Column: It’s time now for major league teams to expand netting to protect fans as much as possible


The television is almost always on in baseball clubhouses, though players rarely do more than glance at the screen while they go about their pregame routines. But images on Wednesday from Yankee Stadium, where a young girl was hit in the face with a foul ball, disrupted the Angels’ routines and drew their fearful attention.

“A few of us in here saw it and quickly said a prayer for her. That’s scary stuff,” pitcher Matt Shoemaker said Thursday. “I’m actually glad they didn’t cover it a lot on the news and show that stuff a lot. They showed it once, in passing.”

The girl, who has not been identified, was struck by a line drive off the bat of New York Yankees third baseman Todd Frazier and down the third-base line at an estimated 105 miles per hour. Frazier and his teammates were distraught while medical personnel tended to her and transported her to a local hospital; several members of the visiting Minnesota Twins also wore somber expressions when it became clear the girl was badly hurt.


“It’s a sad situation. I saw it on TV. It breaks my heart,” Angels designated hitter Albert Pujols said. “For me to have five kids, you think right away, ‘That could be my kid.’”

Reaction around baseball was swift and promising Thursday. The San Diego Padres, Cincinnati Reds, Colorado Rockies and Seattle Mariners announced plans to expand the netting at their stadiums for 2018 and Commissioner Rob Manfred, who called the incident “extremely upsetting for everyone in our game,” said that Major League Baseball would redouble its efforts to expand the scope of netting in ballparks.

In 2015 MLB “encouraged” teams to extend netting to protect seats between the near ends of both dugouts and within 70 feet of home plate but did not mandate it. Some teams have extended the netting to the far edge of the dugouts, and the New York Mets at mid-season extended theirs beyond that. The Dodgers and Angels expanded their netting before the 2016 season, but the Angels’ netting doesn’t quite reach the near end of the dugouts.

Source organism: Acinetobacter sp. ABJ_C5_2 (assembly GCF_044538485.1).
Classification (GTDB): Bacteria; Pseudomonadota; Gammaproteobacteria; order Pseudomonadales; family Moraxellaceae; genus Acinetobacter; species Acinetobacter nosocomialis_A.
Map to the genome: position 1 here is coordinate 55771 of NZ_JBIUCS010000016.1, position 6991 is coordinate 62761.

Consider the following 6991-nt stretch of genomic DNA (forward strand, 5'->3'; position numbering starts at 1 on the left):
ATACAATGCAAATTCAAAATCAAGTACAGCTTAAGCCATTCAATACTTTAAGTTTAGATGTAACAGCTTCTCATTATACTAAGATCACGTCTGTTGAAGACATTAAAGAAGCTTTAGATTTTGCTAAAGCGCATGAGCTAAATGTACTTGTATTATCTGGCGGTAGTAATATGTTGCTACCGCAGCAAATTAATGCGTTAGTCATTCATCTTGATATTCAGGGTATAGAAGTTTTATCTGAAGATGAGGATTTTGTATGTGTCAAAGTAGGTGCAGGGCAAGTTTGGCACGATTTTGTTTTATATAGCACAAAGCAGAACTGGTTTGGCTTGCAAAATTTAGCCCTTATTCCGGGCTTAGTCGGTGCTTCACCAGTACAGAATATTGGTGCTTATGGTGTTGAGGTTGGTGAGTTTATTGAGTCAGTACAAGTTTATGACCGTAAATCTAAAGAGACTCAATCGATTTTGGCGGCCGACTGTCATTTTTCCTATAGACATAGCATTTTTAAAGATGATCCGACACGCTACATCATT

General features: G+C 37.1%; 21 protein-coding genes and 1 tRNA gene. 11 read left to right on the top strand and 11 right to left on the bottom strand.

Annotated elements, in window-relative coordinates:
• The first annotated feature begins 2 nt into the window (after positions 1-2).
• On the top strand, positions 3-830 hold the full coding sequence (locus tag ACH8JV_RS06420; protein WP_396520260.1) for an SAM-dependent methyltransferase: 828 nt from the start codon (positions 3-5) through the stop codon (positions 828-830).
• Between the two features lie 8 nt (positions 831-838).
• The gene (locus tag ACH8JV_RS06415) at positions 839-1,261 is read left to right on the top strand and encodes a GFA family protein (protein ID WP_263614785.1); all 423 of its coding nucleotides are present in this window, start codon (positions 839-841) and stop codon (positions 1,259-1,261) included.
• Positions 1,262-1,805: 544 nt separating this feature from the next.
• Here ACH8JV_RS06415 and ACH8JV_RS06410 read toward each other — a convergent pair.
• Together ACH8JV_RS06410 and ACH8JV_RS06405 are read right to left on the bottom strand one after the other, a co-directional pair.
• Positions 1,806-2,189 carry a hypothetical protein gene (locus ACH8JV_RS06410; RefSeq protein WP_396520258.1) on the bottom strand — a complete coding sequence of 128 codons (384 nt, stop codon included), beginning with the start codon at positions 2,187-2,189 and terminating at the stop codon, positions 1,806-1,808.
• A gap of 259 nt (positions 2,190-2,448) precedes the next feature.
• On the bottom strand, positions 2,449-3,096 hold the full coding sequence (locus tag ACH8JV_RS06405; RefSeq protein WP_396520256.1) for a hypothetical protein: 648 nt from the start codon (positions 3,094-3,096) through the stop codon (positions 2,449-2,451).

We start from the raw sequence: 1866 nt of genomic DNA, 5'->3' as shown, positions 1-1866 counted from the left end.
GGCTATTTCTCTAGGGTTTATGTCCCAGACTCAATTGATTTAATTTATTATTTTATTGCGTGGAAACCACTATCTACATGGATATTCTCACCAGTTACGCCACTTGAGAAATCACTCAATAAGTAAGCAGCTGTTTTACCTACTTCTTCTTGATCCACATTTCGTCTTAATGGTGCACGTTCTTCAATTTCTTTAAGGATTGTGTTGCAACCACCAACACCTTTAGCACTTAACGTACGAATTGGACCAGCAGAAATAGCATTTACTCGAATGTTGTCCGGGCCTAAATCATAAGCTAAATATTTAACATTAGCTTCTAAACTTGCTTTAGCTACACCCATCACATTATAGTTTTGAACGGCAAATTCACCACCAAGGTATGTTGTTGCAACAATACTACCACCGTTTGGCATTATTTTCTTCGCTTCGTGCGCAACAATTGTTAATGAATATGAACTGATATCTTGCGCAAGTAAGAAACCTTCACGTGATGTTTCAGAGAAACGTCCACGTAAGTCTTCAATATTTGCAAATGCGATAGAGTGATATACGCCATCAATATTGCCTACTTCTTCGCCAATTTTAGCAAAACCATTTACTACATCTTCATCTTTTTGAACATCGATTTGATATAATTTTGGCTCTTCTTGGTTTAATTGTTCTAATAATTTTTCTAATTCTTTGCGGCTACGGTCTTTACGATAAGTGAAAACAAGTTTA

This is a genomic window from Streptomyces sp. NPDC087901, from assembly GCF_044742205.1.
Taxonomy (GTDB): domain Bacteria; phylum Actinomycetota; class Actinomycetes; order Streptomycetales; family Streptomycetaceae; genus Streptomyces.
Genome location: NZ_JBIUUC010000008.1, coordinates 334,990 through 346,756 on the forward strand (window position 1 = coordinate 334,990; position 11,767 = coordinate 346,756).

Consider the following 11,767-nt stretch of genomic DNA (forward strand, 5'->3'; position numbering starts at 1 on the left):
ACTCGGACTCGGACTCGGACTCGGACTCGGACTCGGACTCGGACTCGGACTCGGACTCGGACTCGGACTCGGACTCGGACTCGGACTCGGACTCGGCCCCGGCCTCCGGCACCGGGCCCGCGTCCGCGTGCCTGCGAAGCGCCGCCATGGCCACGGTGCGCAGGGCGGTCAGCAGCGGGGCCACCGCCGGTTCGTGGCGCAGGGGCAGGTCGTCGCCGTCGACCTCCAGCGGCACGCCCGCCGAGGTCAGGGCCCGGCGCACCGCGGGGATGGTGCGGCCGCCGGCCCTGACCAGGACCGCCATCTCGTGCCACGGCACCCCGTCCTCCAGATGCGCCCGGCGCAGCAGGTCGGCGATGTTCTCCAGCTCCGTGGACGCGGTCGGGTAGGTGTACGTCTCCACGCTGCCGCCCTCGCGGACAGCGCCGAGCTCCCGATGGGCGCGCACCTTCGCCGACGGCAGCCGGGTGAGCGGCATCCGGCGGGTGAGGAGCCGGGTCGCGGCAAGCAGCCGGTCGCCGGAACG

Angels spokesman Tim Mead said the team has been compliant with MLB guidelines and said additional extension of the netting isn’t imminent “at this point.” The Dodgers did not respond to two inquiries regarding potentially expanding their netting. Netting commonly extends to the foul poles in Japanese baseball.

It’s time for every MLB team to lengthen the netting beyond the dugouts. No safety measure will safeguard every spectator, but if the technology exists to add a level of protection, it’s foolish not to use it. Some fans fumed when the NHL, reacting to the death of 13-year-old Columbus Blue Jackets fan Brittanie Cecil two days after she was struck in the head by a deflected puck, ordered teams to install protective screens behind each goal. But the netting soon became an accepted part of the scenery. That can happen in baseball too. “I think they’ll get used to it, just like anything else,” Pujols said.

The Yankees, citing medical privacy laws, haven’t updated the girl’s status. Her injury wasn’t a matter of her not paying attention or, according to accounts, of a companion neglecting to protect her. “They’re projectiles, and even fans that are paying attention get, I think, surprised by the velocity of these balls and bats, unfortunately, that break, or you lose your handle,” Angels manager Mike Scioscia said Thursday before his team’s 4-1 loss to the Cleveland Indians.

If professional athletes can’t elude a baseball flying at 100 mph — Shoemaker has a scar on the right side of his head from emergency brain surgery he required after being struck by a line drive last September — it’s unrealistic to expect fans to avoid a baseball hurtling toward them.

Adding netting makes sense. “I don’t think it would be something that’s too difficult to do,” Shoemaker said. “Logistically, I don’t know the reasons why we haven’t had it out there yet. It’s definitely better to be safe than sorry. Maybe some fans complained about the line of sight, I would guess, as an argument. But people sit behind the plate all the time and it’s fine. If that’s the way to fix it, then maybe so be it.”

Pujols recalled being devastated when, while playing with the St. Louis Cardinals, a ball he hit foul struck a little boy in the head. Hitting a peer bothered him no less: He was so shaken after he hit Padres pitcher Chris Young in the face with a liner in 2008 that then-Cardinals manager Tony La Russa removed him from the game.

“Your head is not in the game anymore,” Pujols said. “I’m sure Todd was thinking about that the whole game.”

Shoemaker has two children, 2½ and almost 1. He makes sure they’re in the Angels’ family section, which is elevated and tucked beneath an overhang, or in the room reserved for players’ family members. He wants his kids — and every child — to love baseball as much he does, but he wants them to be safe.

MLB must help ensure that. “It’s a fun experience for them,” Shoemaker said, “but it scares me internally when I see little kids sitting right behind the dugout with no net. That’s scary. What happened was unfortunate but hopefully she’s OK.”

Follow Helene Elliott on Twitter @helenenothelen